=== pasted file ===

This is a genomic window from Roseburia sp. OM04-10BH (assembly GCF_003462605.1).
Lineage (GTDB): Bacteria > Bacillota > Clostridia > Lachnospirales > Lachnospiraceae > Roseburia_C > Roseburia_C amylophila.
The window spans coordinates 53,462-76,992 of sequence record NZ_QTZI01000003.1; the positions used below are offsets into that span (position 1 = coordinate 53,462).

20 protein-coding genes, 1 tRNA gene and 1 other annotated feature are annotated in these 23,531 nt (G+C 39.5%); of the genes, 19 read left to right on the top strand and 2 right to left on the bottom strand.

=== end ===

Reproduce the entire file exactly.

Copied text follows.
This is a genomic window from Roseburia sp. OM04-10BH (assembly GCF_003462605.1).
Lineage (GTDB): Bacteria > Bacillota > Clostridia > Lachnospirales > Lachnospiraceae > Roseburia_C > Roseburia_C amylophila.
The window spans coordinates 53,462-76,992 of sequence record NZ_QTZI01000003.1; the positions used below are offsets into that span (position 1 = coordinate 53,462).

20 protein-coding genes, 1 tRNA gene and 1 other annotated feature are annotated in these 23,531 nt (G+C 39.5%); of the genes, 19 read left to right on the top strand and 2 right to left on the bottom strand.